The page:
6. Craigslist/Trash Finds for furnishing apartment
    Do not be precious about apartment furniture. Yes, it’s nice to have fancy furniture in your swanky NYC apartment but considering you’re probably spending most of your paycheck on rent for your swanky apartment, there’s little leftover to actually furnish it. The good thing about NYC is people are constantly moving on; it’s a very transient city in terms of population. Yes, there are people who call it their home for good but there’s also a significant chunk of people who move on after 2-3 years of living here. This means, there’s a booming second hand furniture market on Craigslist and if you’re really brave, you can pick up and reuse trash finds on the sidewalk. Even though I don’t need anything, I’ve been tempted more than once by the near pristine items some people throw out when they move on.

  7. Get your culture at a discount
    There are some phenomenal, iconic cultural institutions in NYC. Institutions that are always flooded with tourists, who are happy to pay the eye-wateringly expensive entrance fees. The cost of visiting museums here was a real shock to me after moving here from London, where museums have no entrance fees.However, there are ways around the $25 price tag most places charge. Most (not all) museums are pay what you feel is appropriate. The entrance cost is just a ‘suggested donation’. I’ve gone to the MET several times by just paying $5 at the admission desk.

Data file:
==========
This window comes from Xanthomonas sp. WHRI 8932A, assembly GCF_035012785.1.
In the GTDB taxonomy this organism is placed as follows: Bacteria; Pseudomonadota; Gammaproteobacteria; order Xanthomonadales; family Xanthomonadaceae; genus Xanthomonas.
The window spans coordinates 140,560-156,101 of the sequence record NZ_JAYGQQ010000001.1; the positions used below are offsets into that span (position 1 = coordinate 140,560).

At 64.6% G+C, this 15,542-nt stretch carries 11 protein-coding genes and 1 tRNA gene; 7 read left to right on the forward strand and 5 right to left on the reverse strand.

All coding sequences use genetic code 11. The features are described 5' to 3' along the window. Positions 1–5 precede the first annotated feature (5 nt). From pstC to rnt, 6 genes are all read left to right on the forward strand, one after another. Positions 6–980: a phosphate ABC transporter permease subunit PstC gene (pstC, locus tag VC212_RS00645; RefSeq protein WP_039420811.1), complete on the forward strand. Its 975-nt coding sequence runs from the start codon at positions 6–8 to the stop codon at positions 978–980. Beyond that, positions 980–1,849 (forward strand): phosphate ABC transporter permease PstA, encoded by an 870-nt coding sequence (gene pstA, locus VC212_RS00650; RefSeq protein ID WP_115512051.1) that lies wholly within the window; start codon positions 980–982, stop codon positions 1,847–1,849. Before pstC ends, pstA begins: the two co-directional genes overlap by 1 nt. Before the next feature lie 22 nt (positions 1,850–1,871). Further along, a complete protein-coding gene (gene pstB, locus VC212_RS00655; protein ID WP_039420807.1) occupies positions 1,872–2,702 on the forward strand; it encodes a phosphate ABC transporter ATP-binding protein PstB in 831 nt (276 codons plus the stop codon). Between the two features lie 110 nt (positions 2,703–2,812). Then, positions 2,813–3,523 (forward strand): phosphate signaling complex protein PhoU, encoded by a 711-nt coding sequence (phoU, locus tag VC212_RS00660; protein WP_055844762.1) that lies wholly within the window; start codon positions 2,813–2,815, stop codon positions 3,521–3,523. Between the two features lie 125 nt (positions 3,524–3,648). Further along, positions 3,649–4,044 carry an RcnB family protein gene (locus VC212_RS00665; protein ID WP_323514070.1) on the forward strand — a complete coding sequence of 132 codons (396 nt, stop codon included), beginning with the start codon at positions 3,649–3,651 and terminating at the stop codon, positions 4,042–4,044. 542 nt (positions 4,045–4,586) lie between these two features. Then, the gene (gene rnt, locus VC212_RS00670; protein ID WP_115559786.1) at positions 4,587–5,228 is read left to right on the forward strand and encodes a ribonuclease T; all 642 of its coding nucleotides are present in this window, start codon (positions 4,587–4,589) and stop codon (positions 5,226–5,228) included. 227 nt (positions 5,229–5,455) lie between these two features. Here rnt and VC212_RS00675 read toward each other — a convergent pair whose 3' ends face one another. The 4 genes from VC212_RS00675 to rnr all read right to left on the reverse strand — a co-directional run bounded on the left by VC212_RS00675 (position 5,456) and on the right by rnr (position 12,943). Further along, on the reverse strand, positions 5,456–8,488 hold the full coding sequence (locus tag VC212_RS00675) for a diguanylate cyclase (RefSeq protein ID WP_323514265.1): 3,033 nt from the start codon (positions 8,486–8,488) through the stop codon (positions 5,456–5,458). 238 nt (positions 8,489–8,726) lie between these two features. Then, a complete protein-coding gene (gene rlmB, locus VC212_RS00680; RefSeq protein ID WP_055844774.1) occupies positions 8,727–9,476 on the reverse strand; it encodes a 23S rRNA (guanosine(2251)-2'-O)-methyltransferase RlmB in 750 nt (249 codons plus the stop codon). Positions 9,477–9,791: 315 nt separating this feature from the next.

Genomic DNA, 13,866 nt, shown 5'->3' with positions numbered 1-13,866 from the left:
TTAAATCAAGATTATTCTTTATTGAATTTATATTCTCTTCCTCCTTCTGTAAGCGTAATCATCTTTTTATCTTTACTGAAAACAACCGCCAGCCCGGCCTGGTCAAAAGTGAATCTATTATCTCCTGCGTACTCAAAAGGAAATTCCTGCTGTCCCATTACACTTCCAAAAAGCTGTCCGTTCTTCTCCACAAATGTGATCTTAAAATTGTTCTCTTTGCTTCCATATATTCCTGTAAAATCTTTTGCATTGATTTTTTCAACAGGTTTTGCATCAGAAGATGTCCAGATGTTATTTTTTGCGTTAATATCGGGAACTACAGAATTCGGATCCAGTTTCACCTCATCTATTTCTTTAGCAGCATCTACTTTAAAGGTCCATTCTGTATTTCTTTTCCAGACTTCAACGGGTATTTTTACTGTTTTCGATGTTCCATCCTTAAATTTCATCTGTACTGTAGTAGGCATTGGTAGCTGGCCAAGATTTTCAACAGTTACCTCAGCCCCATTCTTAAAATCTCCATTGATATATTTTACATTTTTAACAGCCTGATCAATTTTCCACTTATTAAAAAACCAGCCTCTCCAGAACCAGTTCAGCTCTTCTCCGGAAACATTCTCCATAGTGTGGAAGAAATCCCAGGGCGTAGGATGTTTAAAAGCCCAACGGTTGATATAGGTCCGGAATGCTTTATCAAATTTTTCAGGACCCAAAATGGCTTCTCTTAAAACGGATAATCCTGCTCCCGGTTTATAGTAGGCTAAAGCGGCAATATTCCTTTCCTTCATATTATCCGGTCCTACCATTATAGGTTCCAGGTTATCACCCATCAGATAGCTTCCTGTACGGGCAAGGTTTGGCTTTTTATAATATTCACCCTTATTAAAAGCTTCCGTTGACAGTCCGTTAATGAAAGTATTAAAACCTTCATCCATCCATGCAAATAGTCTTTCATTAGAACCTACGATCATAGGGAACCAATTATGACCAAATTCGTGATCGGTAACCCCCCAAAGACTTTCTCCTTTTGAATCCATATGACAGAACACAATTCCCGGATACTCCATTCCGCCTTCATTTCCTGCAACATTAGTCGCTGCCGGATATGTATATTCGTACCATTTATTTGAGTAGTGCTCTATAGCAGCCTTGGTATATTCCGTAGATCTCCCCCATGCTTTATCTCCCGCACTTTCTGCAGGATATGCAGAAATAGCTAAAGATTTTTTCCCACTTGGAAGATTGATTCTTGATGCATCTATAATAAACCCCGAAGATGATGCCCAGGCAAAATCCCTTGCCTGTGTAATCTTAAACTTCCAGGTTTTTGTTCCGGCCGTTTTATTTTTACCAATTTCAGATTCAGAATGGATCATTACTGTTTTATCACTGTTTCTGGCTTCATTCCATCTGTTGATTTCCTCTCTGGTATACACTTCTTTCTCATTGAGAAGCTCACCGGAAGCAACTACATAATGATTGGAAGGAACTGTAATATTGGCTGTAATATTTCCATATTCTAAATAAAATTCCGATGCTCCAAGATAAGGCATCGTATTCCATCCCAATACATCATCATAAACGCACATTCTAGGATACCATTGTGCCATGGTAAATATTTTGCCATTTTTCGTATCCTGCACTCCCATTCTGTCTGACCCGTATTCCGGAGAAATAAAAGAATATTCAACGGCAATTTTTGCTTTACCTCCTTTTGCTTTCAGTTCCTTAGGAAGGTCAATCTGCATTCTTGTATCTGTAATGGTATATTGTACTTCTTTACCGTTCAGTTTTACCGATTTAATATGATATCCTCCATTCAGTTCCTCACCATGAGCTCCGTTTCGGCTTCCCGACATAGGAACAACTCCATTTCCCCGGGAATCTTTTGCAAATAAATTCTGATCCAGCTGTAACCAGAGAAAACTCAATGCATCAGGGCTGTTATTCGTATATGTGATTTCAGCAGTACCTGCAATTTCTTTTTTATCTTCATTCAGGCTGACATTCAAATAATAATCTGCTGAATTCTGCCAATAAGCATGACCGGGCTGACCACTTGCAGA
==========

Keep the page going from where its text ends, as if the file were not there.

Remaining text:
The Frick Collection is pay what you wish Sunday mornings.The New-York Historical Society is pay what you wish Friday evenings.

    The Guggenheim is pay what you wish Friday evenings.

    The Morgan Library and Museum is free on Friday evenings 7-9pm.

    New York Botanical Garden and Brooklyn Botanical Garden have free entry on Saturday mornings before noon.

    And there’s probably lots I’m missing but these are the places I’ve found that I can visit for free or low cost. Most museums are amenable to pay what you wish but some less so (AMNH & MOMA I’m looking at you).

  8. New York City Department of Parks and Recreation
    They offer a lot of free exercise classes and nature/culture programs including free guided tours and walks. Check out their website to see what’s going on around the city.

    We have gone on an amazing historic walking tour around Central Park and a trip to the little red lighthouse in Washington Heights, all for free!

  9. Summer is where it’s at for free outdoor activities
    Apart from picnics and games in the park with your friends, there’s also free outdoor movies and concerts to attend during the summer months. And don’t forget about the free yoga and other exercise classes!

  10. Take the cable car to Roosevelt Island
    All you need is your unlimited 7 or 30 day Metrocard and you’ll get a free ride onto Roosevelt Island whilst being able to take in the lofty and amazing views of Midtown Manhattan and the Queensboro bridge. And then whilst you’re on Roosevelt Island, you can take a wander down to the FDR Four Freedoms Park at the bottom of the island.